COAGULATION TEST HANDBOOK      
 
 

From: Elizabeth M. Van Cott, M.D., and Michael Laposata, M.D., Ph.D., "Coagulation." In: Jacobs DS et al, ed. The Laboratory Test Handbook, 5th Edition. Lexi-Comp, Cleveland, 2001; 327-358.

Index of Tests

Prekallikrein [CO002600]

Related Information

Synonyms Fletcher Factor

Applies to Kallikrein

Abstract Prekallikrein is a coagulation protein involved in the early stages of intrinsic pathway activation. Prekallikrein deficiency can cause a marked prolongation of the PTT, but it does not cause bleeding. The same is true for factor XII deficiency and high-molecular weight kininogen (HMWK) deficiency.

Patient Preparation Patients cannot be on hirudin or argatroban anticoagulation, which can interfere with mixing studies and PTT-based prekallikrein assays. Danaparoid may also interfere with these assays. If heparin is present, notify the laboratory because heparin must be removed prior to testing.

Specimen Plasma

Container One blue top (sodium citrate) tube

Collection Routine venipuncture. If multiple tests are being drawn, draw blue top tubes after any red top tubes but before any lavender top (EDTA), green top (heparin), or gray top (oxalate/fluoride) tubes. Immediately invert tube gently at least 4 times to mix. Tubes must be appropriately filled. Deliver tubes immediately to the laboratory.

Storage Instructions Separate plasma from cells as soon as possible. If assay is not performed within 4 hours, freeze plasma specimen.

Causes for Rejection Specimen received more than 4 hours after collection, tubes not filled, clotted specimens

Turnaround Time Less than 1 day (longer if test is a send-out)

Reference Interval 60% to 140% of normal. Newborns have lower levels than adults; the values increase to near adult normal range by age 6 months.1

Use May be performed when a routine prolonged PTT evaluation finds no explanation for the prolongation (see Mixing Studies). The PTT is normal in the mixing study; factors VIII, IX, XI, and XII are normal; the PT and fibrinogen are normal; and lupus anticoagulant assays are negative. If prekallikrein assays are normal, HMWK assays may be considered.

Methodology

Screening assay: Preincubate a PTT test sample for 10 minutes prior to adding calcium. A prolonged PTT that shortens after the 10-minute incubation is suspicious for a prekallikrein deficiency. In addition, if a PTT is performed with ellagic acid as the intrinsic pathway activator, the PTT will usually be normal in prekallikrein deficiencies.

Specific factor assay for prekallikrein: Can be performed similar to other coagulation factor assays. Patient plasma is mixed with prekallikrein-deficient plasma and a PTT is performed on the mixture. The amount of prekallikrein in the patient plasma is determined from a standard curve that plots known amounts of prekallikrein against PTT values. Note: PTT tests are normally incubated for 3 minutes prior to adding calcium. When using the PTT in a prekallikrein factor assay, the incubation period is shortened to 1 minute.2 A chromogenic prekallikrein assay is also available.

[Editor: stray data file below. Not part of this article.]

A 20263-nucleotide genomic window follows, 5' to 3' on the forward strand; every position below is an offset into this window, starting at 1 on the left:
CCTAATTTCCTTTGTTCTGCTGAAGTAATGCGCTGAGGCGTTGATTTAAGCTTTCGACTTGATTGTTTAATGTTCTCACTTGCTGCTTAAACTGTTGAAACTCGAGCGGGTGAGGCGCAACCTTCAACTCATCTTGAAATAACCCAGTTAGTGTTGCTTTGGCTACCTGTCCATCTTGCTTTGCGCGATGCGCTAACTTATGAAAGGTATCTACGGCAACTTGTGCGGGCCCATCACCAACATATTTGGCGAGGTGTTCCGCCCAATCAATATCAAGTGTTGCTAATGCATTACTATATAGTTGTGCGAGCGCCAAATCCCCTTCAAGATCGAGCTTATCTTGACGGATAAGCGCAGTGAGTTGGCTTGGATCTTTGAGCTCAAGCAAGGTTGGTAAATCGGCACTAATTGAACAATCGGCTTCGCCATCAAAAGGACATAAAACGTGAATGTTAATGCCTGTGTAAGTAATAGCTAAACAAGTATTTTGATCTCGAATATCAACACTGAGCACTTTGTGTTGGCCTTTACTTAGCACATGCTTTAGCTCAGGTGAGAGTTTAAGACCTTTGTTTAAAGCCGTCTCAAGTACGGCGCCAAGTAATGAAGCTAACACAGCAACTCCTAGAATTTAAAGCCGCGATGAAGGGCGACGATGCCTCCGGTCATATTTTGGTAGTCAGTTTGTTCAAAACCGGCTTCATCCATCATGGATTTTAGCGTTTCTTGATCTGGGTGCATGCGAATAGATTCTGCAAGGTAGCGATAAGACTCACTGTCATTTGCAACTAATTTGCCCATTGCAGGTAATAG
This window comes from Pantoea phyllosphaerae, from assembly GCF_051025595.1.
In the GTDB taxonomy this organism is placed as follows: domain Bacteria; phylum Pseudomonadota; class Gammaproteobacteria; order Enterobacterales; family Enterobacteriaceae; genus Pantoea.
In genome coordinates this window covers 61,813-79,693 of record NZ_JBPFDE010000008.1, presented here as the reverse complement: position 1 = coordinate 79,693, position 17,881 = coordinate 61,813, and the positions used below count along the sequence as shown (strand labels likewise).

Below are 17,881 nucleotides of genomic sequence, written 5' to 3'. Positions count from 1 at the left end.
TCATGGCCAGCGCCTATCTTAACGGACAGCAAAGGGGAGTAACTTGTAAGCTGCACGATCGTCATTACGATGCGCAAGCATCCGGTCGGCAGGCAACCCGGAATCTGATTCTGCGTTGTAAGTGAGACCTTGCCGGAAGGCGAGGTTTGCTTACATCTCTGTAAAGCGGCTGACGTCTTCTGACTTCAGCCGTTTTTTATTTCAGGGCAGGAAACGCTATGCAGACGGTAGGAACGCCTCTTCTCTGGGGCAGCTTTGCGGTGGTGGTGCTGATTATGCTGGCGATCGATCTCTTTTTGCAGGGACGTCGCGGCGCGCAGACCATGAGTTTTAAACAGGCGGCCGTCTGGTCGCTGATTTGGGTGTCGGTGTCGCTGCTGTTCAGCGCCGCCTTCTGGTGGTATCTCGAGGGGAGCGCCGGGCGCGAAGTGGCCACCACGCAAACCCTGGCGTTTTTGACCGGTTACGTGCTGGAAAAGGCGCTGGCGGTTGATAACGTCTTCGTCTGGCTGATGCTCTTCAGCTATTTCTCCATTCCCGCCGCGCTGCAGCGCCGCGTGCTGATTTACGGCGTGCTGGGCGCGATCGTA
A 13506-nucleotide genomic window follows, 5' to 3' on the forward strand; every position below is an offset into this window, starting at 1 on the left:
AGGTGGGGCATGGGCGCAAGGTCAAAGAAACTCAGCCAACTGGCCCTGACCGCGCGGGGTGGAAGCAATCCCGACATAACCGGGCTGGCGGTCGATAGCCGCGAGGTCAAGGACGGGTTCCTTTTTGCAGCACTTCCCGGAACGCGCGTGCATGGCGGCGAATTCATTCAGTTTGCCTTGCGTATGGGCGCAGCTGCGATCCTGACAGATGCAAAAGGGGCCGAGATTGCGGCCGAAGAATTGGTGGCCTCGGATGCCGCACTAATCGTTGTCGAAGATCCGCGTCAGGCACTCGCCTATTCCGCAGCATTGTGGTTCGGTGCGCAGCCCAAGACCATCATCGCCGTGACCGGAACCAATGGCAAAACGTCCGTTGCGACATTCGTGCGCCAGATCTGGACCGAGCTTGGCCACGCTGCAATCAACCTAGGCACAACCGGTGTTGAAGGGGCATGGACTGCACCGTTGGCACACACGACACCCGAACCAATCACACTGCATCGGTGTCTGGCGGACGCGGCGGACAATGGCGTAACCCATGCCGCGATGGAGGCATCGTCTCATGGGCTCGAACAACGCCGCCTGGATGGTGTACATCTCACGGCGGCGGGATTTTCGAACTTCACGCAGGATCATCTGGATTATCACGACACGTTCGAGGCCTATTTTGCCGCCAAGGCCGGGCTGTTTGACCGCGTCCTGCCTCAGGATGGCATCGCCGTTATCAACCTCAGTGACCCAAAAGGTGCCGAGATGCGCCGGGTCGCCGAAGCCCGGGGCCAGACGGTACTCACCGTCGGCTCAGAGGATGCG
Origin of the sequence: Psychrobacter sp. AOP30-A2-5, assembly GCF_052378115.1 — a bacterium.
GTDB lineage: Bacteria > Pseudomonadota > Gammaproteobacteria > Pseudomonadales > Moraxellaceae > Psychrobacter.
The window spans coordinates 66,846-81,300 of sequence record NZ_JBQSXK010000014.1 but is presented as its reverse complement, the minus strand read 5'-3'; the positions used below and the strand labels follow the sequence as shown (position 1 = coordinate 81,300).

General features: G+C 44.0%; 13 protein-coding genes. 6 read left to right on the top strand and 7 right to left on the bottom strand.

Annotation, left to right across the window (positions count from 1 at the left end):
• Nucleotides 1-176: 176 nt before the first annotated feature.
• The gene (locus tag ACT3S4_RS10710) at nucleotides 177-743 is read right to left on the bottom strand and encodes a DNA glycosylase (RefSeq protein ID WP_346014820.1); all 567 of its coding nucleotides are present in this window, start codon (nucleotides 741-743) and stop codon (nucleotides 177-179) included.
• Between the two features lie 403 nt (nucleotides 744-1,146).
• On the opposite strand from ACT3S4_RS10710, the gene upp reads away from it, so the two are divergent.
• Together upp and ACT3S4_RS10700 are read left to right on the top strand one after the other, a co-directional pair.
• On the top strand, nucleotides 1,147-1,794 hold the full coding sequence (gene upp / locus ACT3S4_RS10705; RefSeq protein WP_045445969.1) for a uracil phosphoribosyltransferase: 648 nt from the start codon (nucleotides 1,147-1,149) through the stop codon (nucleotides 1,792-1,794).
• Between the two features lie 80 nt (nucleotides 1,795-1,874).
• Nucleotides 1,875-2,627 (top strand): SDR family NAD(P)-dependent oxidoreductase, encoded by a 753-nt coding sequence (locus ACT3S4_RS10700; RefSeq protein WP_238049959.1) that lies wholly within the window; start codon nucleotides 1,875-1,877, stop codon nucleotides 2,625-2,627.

Additional Information Prekallikrein is one of the contact factors that participates in the activation of the intrinsic pathway of coagulation when blood is exposed to a negatively charged foreign surface. With contact activation, activated factor XII (XIIa) converts prekallikrein into kallikrein. Kallikrein then activates more factor XII. HMWK acts as a cofactor in both of these reactions. HMWK also acts as a cofactor in the activation of factor XI by factor XIIa. Kallikrein releases bradykinin from HMWK, which has vasoactive activities. Fibrinolysis is also activated by contact activation. Recent evidence suggests that, in vivo, activation of prekallikrein occurs before activation of factor XII.

Prekallikrein deficiency is rare and does not cause bleeding, despite prolongation of the PTT. The lack of bleeding is presumably because the extrinsic pathway of coagulation, via factor VII and tissue factor, remains intact, and factor XI can be activated by thrombin generated from the extrinsic pathway.3,4 Thus, factor XI can be activated without the need for prekallikrein, HMWK, or factor XII. This is consistent with the observation that deficiencies of the latter three factors are not associated with bleeding.

Acquired, usually mild-to-moderate decreases in prekallikrein may be found in liver disease or disseminated intravascular coagulation (DIC). Rarely, a prekallikrein inhibitor (antibody) has been reported.5

Footnotes

1. Andrew M, Paes B, and Johnston M, "Development of the Hemostatic System in the Neonate and Young Infant,"Am J Pediatr Hematol Oncol, 1990,12(1):95-104.

2. Sibley C and Evatt BL, "Laboratory Suggestions: Improving the Sensitivity of the Fletcher Factor Assay,"Am J Clin Pathol, 1979, 71(5):570-3.

3. Naito K and Fujikawa K, "Activation of Human Blood Coagulation Factor XI Independent of Factor XII. Factor XIa Is Activated by Thrombin and Factor XIa in the Presence of Negatively Charged Surfaces,"J Biol Chem, 1991, 266(12):7353-8.

4. Gailani D and Broze GJ, "Factor XI Activation in a Revised Model of Blood Coagulation,"Science, 1991, 253(5022):909-12.

5. Page JD, DeLa Cadena RA, Humphries JE, et al, "An Autoantibody to Human Plasma Prekallikrein Blocks Activation of the Contact System,"Br J Haematol, 1994, 87(1):81-6.

References

Sanfelippo MJ, Carafo AJ, and Hollister WN, "APTT Prolonged by Prekallikrein Deficiency,"Lab Med, 1998, 29(5):274-6.

Schmaier AH, Rojkjaer R, and Shariat-Madar Z, "Activation of the Plasma Kallikrein/Kinin System on Cells: A Revised Hypothesis,"Thromb Haemost, 1999, 82(2):226-33.

 

     
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